The United Nations 'Millennium Development Goals' are just one example of a global policy process devoted to equitable and sustainable human development.
International climate talks have made progress over the past year. The Cancún Agreement, signed in December 2010 acknowledges for the first time in a United Nations document that global warming must be kept below 2 °C compared to the pre industrial temperature.
The agreement confirms that developed countries — whose industrial activities and footprint initiated manmade climate change — will mobilise USD 100 billion in climate funding for developing countries annually by 2020. It also establishes a Green Climate Fund through which much of the funding will be channelled.
Innovations such as the so-called 'REDD+' (Reducing Emissions from Deforestation and Forest Degradation) mechanism enable action to reduce emissions from deforestation and forest degradation in developing countries. None of these activities would be possible without global governance structures and a spirit of cooperation.
The European Union is seeking to promote collaborative responses to common challenges and goals. The EU's 2020 Vision sets out a strategy for growth designed around a smart, sustainable and inclusive economy.
A growing role for non-state actors
Global political processes clearly have an important role to play in ensuring that economic growth doesn’t destroy the underlying natural systems. But another defining characteristic of globalisation is the growing importance of non-government actors.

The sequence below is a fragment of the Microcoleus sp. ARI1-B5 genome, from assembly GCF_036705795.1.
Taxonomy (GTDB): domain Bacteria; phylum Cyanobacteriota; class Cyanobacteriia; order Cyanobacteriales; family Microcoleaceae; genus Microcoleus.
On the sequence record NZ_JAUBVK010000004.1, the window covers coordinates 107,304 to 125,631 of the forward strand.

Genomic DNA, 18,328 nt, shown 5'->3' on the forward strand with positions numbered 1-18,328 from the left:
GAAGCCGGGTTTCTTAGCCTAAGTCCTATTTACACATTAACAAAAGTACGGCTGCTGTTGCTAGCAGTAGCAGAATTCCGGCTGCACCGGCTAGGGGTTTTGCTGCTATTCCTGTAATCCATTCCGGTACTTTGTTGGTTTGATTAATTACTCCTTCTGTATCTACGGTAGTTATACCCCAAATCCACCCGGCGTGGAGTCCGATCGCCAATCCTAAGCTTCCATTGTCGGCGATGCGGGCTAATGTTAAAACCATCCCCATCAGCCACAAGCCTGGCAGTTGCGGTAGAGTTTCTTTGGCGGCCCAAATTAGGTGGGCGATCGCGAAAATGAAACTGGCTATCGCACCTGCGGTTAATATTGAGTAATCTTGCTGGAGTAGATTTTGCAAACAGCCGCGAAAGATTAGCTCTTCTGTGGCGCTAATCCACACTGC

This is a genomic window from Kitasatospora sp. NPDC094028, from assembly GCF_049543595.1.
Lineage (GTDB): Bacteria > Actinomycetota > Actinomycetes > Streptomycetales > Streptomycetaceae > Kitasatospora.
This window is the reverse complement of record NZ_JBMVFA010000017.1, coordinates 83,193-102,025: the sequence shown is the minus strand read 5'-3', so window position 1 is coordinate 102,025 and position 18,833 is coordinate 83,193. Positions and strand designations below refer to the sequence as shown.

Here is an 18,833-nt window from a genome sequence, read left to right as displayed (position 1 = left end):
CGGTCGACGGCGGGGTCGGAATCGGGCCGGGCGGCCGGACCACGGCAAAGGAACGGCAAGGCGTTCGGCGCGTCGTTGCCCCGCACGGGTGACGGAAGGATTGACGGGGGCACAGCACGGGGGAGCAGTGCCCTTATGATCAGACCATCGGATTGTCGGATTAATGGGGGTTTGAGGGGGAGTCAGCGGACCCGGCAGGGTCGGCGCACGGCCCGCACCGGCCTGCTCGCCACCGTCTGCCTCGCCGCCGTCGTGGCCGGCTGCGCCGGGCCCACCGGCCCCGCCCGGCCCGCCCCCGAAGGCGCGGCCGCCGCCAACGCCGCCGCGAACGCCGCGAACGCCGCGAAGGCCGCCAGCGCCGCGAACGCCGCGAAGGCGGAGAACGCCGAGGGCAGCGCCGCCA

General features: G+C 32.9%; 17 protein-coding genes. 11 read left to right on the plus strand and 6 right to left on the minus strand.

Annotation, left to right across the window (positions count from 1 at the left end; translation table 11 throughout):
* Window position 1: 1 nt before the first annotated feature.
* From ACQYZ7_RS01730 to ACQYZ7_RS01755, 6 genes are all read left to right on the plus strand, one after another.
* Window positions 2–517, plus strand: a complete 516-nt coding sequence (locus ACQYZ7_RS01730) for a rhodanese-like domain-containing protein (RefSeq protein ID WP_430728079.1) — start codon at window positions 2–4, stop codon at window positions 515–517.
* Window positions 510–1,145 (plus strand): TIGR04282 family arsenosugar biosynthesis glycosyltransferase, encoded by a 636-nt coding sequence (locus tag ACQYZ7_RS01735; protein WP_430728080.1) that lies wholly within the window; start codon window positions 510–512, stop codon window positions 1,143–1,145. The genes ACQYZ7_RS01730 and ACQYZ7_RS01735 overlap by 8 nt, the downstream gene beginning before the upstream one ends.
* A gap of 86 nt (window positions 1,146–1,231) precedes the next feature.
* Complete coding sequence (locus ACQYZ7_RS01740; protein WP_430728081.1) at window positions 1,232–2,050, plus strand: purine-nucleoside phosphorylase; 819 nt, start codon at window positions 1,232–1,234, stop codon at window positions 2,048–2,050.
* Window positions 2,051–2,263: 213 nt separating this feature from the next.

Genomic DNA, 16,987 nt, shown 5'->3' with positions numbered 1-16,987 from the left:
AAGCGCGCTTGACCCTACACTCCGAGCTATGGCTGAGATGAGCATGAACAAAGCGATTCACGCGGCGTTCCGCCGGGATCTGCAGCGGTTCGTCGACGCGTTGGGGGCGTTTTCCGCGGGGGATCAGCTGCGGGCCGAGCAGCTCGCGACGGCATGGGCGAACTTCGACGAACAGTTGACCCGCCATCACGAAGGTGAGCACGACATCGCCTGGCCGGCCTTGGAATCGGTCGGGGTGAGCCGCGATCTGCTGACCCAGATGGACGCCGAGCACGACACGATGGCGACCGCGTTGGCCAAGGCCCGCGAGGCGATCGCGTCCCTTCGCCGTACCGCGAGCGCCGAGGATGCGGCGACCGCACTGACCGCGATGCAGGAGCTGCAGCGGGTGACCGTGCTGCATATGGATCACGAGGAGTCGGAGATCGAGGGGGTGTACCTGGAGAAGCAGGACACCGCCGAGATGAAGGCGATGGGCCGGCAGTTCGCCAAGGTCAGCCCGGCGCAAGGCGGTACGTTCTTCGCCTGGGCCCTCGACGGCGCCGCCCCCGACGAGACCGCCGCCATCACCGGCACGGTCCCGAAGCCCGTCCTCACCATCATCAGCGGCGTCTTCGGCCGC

Multinational businesses, such as mobile phone and IT companies, can alsoplay a key role in delivering sustainable development. The first company to certify their products as free of ‘conflict’ minerals will have a positive impact on many lives and massive marketing potential.
We must take the innovative research and development examples of leading companies and apply them to the challenges facing us. We must mobilise the full range of problem-solving capacity available to us towards continued, sustainable development.
As citizens — individually and through non-governmental organisations — we are also mobilising. Some of us take to the streets to protest. Some are investing their time and energy in rediscovering food or community activism. Many are adjusting their consumption choices to minimise environmental impacts and ensure a fair return for producers in developing countries. The point is: globalisation is affecting all of us and we're beginning to wake up to the fact that we are not powerless: we can shape things.